There are no investigations exclusively reporting Bm QTLs except [38] and [48]. No QTLs of Bm in the present study match with those reported by [38] and [48]. However, the QTL QBmD_S1.NIAB-7A of 7A is very near to GPC and Sl QTL as reported by [32] in hexaploid wheat. Likewise, the QRBm_S2.NIAB-7B of 7B is linked with QTLs of seed area and seed length [41]. Among other traits, the Bm QTLs co-locate with Gr, Ph, HI, Sw, Sps, Yd and HI QTLs in this population indicating that these are the sites of important genes.
The importance of HI in relation to drought has been indicated recently [36,44]. None of the 12 HI QTLs in this study matched with those of [38], who located HI QTLs in hexaploid wheat on chromosomes 1A, 2A, 2B, 3A, 4A, 4D and 6A. Numerous QTLs for HI have been identified on chromosomes 1B, 5B, 5D 6A, 7A, 7B and 7D using an association mapping approach and a different marker system [49]. The 1B QTL of HI (QRHI_S1.NIAB-1B) in this study was located at 93.11 cM whereas the QTL in [49] was located at 158 cM; hence, they seem not to be comparable with each other. QRHI_S1.NIAB-1B also co-locates with coleoptile length under drought stress in [41]. The QTL QHID_S.NIAB-5B on 5B can be the same as that of [49] who discovered an HI QTL under non stress conditions. The chromosome 7B carried QTLs for HI in non-stress, drought, heat and combined heat and drought stress most notable at 163 cM in [49], whereas our QTLs QRHI_S2.NIAB-7B and QHI_S2.NIAB-7B were at a distance of 184.41 and 336.01 cM, respectively.

3.6. Stress Indices

Several tolerance indices have been devised and used by breeders to identify the best drought-tolerant lines. It has been suggested that each index may be a potential indicator of different biological responses to drought [31]. STI, MP and geometric mean productivity have been concluded to be effective indices in discriminating drought tolerance genotypes in durum wheat [50]. Chromosome 2B has been an important site harboring STI QTLs under drought, heat and combined drought and heat stress [49]. However, our QTL QDRI_S2.NIAB-2B does not correspond to any of those QTLs because of a different position. Chromosome 4A also carried STI QTLs under combined stress at 67.71 and 71.47 cM in [49] indicating some similarity with our 4A QTLs which were at 44.51 (QSTI_S2.NIAB-4A.1), 64.31 (QDRI_S1.NIAB-4A) and 100.81 (QSTI_S2.NIAB-4A.2) cM. To add to it, [50] also located various QTLs linked with yield and yield related stress indices on chromosome 4A. The marker Xgwm299 on 3B in association with QMP_S2.NIAB-3B.1 and QST_S2.NIAB-3B co-locates with Phr, Sw and Sps QTLs. Furthermore, the same marker is linked with Tkw [51] and Phr at late growing stages [40] in other studies. Furthermore, the interval of QDRI_S1.NIAB-5B (Xwmc28-Xgwm1072) is linked with HI, spike HI and spike number QTLs in durum wheat [52].

3.7. Co-Location QTLs and MAS for Durum Wheat Breeding

From the total of 221 QTLs, 145 could be clustered (2 or more QTLs linked to the same marker) into a total of 53 clusters (Figure 1), covering all the durum wheat chromosomes except 4A. The number of QTLs clustered together ranged between two and six. Among them, there were at least 20 markers that were associated with any trait in both seasons, whereas 10 markers were associated with the same trait under various conditions in a single season. Moreover, there were four markers that were associated with the same trait under different conditions in both seasons. It is also evident that certain Yd QTLs match exactly with Gr (cluster 5A.5), Tr (cluster 7B.5), Hd (cluster 5A.4, 5A.5), Tkw (clusters 1B.1, 2A.1), HI (cluster 3B.5), Sps (cluster 5B.2) and stress indices (clusters 5A.4, 5A.5) QTLs. Clusters of QTLs have also been reported previously [32,34,38,45,47], indicating that multiple genes might be present at such sites which can either be constitutive or expressive. Plant breeders, however, tend to look for stable loci to improve yield. Although several QTLs can be targeted for yield enhancement, the most promising one could be the clusters 2A.4 and 7B.5, where markers Xgwm895 and Xbarc276 were associated with Yd in both S1 and S2. The allelic profile of yield QTLs in these clusters indicate that allele A of Xgwm895 and allele B of Xbarc276 can enhance the Yd up to 6.16% in control and 5.27% in drought (Table 4). Moreover, if combined, a yield gain of up to 11% is possible.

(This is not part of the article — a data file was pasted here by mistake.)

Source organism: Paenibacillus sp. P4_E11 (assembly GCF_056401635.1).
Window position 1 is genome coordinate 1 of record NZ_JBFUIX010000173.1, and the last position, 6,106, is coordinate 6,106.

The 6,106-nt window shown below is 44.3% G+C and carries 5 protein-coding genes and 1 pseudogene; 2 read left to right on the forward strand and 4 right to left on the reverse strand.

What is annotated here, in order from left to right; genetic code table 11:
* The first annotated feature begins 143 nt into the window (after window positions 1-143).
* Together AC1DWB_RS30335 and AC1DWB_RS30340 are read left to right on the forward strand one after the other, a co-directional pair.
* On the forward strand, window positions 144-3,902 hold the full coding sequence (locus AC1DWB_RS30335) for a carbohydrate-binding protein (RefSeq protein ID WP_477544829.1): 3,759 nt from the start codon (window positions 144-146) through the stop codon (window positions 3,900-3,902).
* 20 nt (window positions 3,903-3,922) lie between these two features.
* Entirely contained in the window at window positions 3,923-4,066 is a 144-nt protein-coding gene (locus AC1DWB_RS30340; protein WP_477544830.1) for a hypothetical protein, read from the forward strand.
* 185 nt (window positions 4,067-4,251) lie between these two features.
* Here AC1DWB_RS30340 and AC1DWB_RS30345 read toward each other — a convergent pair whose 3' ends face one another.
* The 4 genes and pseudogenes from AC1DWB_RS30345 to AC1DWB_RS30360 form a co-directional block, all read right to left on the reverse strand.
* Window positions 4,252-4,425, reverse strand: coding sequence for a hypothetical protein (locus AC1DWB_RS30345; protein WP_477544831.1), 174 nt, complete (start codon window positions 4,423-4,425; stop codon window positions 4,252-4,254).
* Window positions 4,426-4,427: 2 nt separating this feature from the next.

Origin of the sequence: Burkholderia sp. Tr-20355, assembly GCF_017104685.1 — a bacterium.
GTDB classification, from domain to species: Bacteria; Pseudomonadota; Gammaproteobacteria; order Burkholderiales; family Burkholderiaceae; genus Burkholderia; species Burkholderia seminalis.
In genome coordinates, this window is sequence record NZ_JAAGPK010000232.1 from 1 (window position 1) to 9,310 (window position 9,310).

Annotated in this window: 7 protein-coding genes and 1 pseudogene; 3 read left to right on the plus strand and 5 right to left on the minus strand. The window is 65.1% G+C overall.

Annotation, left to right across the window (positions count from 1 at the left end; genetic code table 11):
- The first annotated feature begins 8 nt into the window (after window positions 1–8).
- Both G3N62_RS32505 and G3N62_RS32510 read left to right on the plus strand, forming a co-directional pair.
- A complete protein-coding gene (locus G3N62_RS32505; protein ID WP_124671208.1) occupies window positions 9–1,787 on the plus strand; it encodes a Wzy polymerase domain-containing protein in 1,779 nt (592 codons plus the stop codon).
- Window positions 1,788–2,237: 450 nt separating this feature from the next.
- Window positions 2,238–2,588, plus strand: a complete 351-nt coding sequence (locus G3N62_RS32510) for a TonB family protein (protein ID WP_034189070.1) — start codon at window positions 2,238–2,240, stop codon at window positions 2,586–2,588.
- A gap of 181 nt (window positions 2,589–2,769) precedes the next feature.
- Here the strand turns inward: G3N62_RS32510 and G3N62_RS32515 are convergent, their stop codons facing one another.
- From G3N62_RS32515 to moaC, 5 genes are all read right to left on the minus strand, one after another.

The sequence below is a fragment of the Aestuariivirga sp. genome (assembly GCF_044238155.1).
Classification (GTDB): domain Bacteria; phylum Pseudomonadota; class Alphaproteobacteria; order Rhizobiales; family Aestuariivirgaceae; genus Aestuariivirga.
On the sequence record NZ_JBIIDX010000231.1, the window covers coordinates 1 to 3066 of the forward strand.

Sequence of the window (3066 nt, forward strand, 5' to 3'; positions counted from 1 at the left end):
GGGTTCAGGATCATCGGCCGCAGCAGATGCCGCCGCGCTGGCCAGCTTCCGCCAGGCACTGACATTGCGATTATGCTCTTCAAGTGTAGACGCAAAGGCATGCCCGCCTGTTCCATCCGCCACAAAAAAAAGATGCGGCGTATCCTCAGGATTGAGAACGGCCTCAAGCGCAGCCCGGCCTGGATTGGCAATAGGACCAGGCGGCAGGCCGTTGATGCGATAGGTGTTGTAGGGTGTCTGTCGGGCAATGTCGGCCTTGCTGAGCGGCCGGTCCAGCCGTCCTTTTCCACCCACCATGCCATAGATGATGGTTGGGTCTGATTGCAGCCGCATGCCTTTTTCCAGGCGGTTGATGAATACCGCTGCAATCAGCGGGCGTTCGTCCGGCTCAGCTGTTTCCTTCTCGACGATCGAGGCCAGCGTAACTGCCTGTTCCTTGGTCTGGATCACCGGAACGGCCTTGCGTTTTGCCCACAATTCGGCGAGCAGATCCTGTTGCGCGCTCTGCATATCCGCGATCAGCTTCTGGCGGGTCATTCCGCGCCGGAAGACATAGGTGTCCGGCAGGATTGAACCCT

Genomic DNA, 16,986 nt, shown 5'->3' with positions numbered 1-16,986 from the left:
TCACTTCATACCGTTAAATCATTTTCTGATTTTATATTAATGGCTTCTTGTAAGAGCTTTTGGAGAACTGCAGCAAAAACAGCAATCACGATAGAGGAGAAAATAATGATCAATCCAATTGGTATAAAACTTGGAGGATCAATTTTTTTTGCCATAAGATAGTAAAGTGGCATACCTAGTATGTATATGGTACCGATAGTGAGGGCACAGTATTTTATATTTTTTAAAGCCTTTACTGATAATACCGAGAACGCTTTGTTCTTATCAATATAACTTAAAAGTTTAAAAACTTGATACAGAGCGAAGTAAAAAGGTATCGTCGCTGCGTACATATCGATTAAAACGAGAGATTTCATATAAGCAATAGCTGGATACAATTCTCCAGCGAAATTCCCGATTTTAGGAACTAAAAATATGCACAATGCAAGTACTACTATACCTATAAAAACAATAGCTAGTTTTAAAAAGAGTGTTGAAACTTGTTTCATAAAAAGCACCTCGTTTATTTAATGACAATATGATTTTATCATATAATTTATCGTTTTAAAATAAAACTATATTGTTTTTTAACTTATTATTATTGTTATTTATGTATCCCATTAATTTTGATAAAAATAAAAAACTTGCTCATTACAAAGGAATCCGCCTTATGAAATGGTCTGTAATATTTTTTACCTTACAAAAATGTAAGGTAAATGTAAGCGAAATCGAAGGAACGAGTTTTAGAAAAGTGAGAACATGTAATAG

4. Materials and Methods

A set of 114 RILs was developed from a cross between a drought-tolerant cultivar Omrabi5 (P1) and a high temperature- and salinity-tolerant breeding line Belikh2 (P2) [17] at ICARDA, Syria, by repeated selfing of F1, using the single seed descent method [28]. Seeds from the 2015 season in Germany were multiplied in 2015-16 at NIAB, Pakistan, and were subsequently used for the investigation in 2016-17 and the seeds of the 2016-17 harvest were used in 2017-18.